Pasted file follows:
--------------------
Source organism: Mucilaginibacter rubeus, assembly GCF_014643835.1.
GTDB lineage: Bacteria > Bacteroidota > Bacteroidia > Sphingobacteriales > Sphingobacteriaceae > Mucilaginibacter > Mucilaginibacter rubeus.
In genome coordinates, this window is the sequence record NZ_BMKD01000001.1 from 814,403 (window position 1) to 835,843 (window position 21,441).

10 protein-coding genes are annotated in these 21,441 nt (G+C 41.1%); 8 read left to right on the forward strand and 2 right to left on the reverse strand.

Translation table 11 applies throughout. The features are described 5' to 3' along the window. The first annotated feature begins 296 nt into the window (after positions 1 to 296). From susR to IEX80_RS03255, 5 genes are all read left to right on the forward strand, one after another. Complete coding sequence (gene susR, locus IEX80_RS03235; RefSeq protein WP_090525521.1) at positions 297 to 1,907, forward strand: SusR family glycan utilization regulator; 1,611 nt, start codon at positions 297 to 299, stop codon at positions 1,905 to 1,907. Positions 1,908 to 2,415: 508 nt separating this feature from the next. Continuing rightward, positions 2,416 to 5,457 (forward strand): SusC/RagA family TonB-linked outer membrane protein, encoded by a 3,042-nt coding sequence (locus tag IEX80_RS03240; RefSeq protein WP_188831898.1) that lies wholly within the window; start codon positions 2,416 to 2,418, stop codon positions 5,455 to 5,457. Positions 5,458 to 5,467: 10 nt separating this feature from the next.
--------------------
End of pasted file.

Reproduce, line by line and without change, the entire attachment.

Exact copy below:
Source organism: Mucilaginibacter rubeus, assembly GCF_014643835.1.
GTDB lineage: Bacteria > Bacteroidota > Bacteroidia > Sphingobacteriales > Sphingobacteriaceae > Mucilaginibacter > Mucilaginibacter rubeus.
In genome coordinates, this window is the sequence record NZ_BMKD01000001.1 from 814,403 (window position 1) to 835,843 (window position 21,441).

10 protein-coding genes are annotated in these 21,441 nt (G+C 41.1%); 8 read left to right on the forward strand and 2 right to left on the reverse strand.

Translation table 11 applies throughout. The features are described 5' to 3' along the window. The first annotated feature begins 296 nt into the window (after positions 1 to 296). From susR to IEX80_RS03255, 5 genes are all read left to right on the forward strand, one after another. Complete coding sequence (gene susR, locus IEX80_RS03235; RefSeq protein WP_090525521.1) at positions 297 to 1,907, forward strand: SusR family glycan utilization regulator; 1,611 nt, start codon at positions 297 to 299, stop codon at positions 1,905 to 1,907. Positions 1,908 to 2,415: 508 nt separating this feature from the next. Continuing rightward, positions 2,416 to 5,457 (forward strand): SusC/RagA family TonB-linked outer membrane protein, encoded by a 3,042-nt coding sequence (locus tag IEX80_RS03240; RefSeq protein WP_188831898.1) that lies wholly within the window; start codon positions 2,416 to 2,418, stop codon positions 5,455 to 5,457. Positions 5,458 to 5,467: 10 nt separating this feature from the next.